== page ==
Mobile Health: How Far We’ve Come
When I first started in the field of technology for development back in around 2010, I was working specifically in global health tech, and there weren’t too many of us around. The idea of using technology in places besides the developed world was just starting to gain traction, and even then, it was limited to mostly technologists and a few health experts. Pilotitis was infecting everyone, and every project I worked on for the first few years was a pilot of some sort, with no solid plan to move beyond that stage. The focus was on finding tools and concepts that showed evidence of working, although that ended up being a more difficult task than everyone expected!
Recognizing this, the mHealth Alliance (formerly part of the United Nations Foundation) created programs to incentivize all the many organizations out there to move past the pilot stage and begin exploring how to scale their projects, and eventually other organizations followed suit. Even then, though, the health field at large was still a bit unsure about how to treat digital interventions, especially in terms of evaluation. Do you measure the success of an SMS stock monitoring tool by just counting how many times it was used, or do you count the many patients who were treated using those very drugs kept in stock? Is there even one right way to measure it?
Additionally, nobody could really agree on what terms like “scale” and “sustainability” meant for mobile health tools. It wasn’t until more recent years that the space has truly started to embrace that the definition of “scale” and “success” varies for each project, and that planning for sustainability is paramount for a mobile health product to truly make an impact.
These days, among many lessons learned, it’s widely recognized that like any technology, mobile health tools are great for targeted usages, but at the end of the day, they are just tools that cannot solve problems on their own. Even the sleekest vaccination reminder system, for instance, must be accompanied by an equally well-run vaccination program for it to really benefit a community.
The mobile health community, additionally, has expanded significantly to include a wide variety of experts and crossover roles, from doctors to designers and software developers to supply chain experts. This has contributed to an increasingly holistic view of mobile health, rather than the siloed space that it once was – which is a good thing! The more perspectives you incorporate into projects, the more likely you are to come up with a truly innovative and engaging product.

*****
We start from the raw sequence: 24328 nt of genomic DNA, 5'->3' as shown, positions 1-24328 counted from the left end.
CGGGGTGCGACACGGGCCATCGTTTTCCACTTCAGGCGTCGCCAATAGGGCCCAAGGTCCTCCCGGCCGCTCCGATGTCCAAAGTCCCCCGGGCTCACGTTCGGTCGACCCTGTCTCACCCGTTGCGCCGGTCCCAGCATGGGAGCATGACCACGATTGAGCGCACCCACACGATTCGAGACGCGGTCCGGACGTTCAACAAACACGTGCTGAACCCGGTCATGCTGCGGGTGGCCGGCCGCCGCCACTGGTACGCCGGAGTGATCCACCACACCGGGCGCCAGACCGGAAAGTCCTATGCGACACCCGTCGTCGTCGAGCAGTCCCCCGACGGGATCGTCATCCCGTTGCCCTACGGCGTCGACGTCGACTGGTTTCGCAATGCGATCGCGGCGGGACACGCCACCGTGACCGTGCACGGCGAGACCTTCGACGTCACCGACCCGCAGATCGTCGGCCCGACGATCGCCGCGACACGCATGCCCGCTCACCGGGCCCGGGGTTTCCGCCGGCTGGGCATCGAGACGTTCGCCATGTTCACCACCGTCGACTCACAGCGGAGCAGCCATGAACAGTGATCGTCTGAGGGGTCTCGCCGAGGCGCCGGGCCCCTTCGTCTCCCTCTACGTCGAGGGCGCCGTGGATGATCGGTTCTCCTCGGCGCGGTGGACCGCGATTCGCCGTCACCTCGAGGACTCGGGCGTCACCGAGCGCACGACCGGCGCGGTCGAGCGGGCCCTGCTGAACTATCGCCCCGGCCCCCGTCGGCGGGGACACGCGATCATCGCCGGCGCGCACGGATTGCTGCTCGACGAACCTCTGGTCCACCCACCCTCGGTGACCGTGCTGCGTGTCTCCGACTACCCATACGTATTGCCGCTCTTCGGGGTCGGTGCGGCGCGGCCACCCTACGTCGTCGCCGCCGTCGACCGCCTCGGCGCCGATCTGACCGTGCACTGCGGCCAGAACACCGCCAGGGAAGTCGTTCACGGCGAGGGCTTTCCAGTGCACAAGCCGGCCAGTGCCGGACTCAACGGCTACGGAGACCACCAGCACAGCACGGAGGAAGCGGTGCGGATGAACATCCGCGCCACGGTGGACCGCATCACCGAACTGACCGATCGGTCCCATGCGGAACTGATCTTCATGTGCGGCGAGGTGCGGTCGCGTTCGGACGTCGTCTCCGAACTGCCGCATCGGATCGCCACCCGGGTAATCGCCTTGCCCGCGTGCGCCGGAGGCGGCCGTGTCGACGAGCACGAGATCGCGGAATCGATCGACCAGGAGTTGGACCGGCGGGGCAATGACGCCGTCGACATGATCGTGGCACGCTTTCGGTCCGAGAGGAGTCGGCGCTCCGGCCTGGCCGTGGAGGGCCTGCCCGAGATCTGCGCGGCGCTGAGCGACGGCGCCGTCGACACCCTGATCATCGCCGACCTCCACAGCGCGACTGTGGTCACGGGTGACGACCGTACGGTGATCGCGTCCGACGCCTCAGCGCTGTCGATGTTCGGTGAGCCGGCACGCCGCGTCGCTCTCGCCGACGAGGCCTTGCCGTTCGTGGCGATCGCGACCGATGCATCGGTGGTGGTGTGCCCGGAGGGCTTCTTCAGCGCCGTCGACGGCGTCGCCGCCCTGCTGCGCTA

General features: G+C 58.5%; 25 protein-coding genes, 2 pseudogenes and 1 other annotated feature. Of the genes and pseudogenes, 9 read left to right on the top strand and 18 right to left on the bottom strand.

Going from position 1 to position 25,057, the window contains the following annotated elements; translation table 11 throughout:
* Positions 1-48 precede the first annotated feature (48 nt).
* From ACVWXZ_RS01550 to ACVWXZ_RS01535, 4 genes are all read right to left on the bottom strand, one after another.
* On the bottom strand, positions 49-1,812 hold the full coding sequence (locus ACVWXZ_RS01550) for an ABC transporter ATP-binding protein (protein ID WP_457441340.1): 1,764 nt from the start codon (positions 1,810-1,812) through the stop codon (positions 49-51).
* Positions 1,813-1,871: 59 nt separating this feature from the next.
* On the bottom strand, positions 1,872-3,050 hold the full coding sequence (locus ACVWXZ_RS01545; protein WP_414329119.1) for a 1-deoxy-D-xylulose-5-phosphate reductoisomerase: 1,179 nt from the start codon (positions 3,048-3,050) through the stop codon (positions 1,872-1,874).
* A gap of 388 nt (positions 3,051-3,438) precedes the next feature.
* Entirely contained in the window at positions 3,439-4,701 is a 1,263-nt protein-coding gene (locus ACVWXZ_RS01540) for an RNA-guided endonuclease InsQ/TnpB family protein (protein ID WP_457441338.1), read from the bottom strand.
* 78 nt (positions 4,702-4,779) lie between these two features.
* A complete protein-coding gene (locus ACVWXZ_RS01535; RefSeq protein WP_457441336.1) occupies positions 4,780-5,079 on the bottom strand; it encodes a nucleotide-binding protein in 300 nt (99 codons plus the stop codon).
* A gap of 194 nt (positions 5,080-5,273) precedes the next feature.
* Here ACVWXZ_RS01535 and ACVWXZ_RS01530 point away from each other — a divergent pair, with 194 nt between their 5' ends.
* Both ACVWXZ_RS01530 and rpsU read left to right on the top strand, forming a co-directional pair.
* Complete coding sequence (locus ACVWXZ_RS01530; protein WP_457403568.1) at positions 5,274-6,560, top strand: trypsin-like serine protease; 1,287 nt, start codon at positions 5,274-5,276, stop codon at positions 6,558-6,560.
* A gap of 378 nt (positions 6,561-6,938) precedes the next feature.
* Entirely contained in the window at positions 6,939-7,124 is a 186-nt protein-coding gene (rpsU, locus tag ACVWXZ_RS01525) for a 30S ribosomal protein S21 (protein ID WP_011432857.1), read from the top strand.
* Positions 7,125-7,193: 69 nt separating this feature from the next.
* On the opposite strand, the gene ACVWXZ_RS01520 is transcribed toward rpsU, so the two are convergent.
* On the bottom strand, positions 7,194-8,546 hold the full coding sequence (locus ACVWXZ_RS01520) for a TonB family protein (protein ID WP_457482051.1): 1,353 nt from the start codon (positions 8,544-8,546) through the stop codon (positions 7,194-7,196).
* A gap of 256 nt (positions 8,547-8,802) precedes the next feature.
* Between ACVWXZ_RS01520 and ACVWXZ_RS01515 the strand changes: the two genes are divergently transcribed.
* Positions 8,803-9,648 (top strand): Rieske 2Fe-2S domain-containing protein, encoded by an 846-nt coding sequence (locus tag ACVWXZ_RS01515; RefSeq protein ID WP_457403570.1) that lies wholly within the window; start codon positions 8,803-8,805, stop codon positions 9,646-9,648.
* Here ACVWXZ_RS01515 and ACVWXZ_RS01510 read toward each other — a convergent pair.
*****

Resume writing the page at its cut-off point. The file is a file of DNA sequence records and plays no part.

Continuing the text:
Looking Forward in Mobile Health
It’s hard to say what the next big breakthrough in mobile health will be, but we’re already starting to see a rise in the number of projects that incorporate more advanced technologies like sensors and wearables alongside mobile phones. These types of additions have the potential to reduce the amount of time and resources needed to activities that currently serve as barriers to access and utilization of health services. We’re still figuring out how these sorts of tools can be best incorporated into healthcare, even in the western world, but we’re making progress. The UNICEF Innovation team even just began testing the usage of drones to speed up the process of testing infants for HIV, which brings a whole new meaning to the concept of “mobile” health tools!
Personally, I think that the biggest changes coming ahead in the near future will not be so much in the tools themselves, but rather in how we use existing tools. With the rise of patient records and other consolidated data sources around the world, I think we’ll soon be seeing a bit more of personalized medicine in the developing world, which will help bring customized care to places where it otherwise would have been difficult to provide. Similarly, better data analytics will lead to smarter interventions – for instance, we’ll have a much better sense of exactly what types of diagnoses are prevalent in specific areas, and thus be able to better support clinicians with their precise needs. And it may sound crazy, but if you want to really look ahead, I do think we’re much closer than you’d imagine to our futuristic vision of robots supporting clinics in hard-to-reach areas. The technology for that exists; it’ll just be a matter of finding ways to make it affordable, accepted, and safe enough to use! That would open up all kinds of new doors to allowing patients with mobile phones to directly connect to their healthcare.
Regardless of what the future holds, one way that you can be prepared to participate in it is by learning more about the space at large, which is why the TechChange Mobile Phones for Public Health course is such an exciting resource! I look forward to meeting the students taking it and seeing the kind of impact they’re able to create.
About the Author
Priyanka Pathak is a technologist and digital designer whose work focuses on co-designing and co-creating technologies for social impact, especially in global health and STEM education for women. Currently, she is a Senior Designer at the Design Impact Group at Dalberg. Previously, Priyanka worked as an ICT and Innovation Specialist at the World Bank, in addition to having taught courses around design, technology, and social good at Parsons the New School and the Copenhagen Institute of Interaction Design. Priyanka holds a masters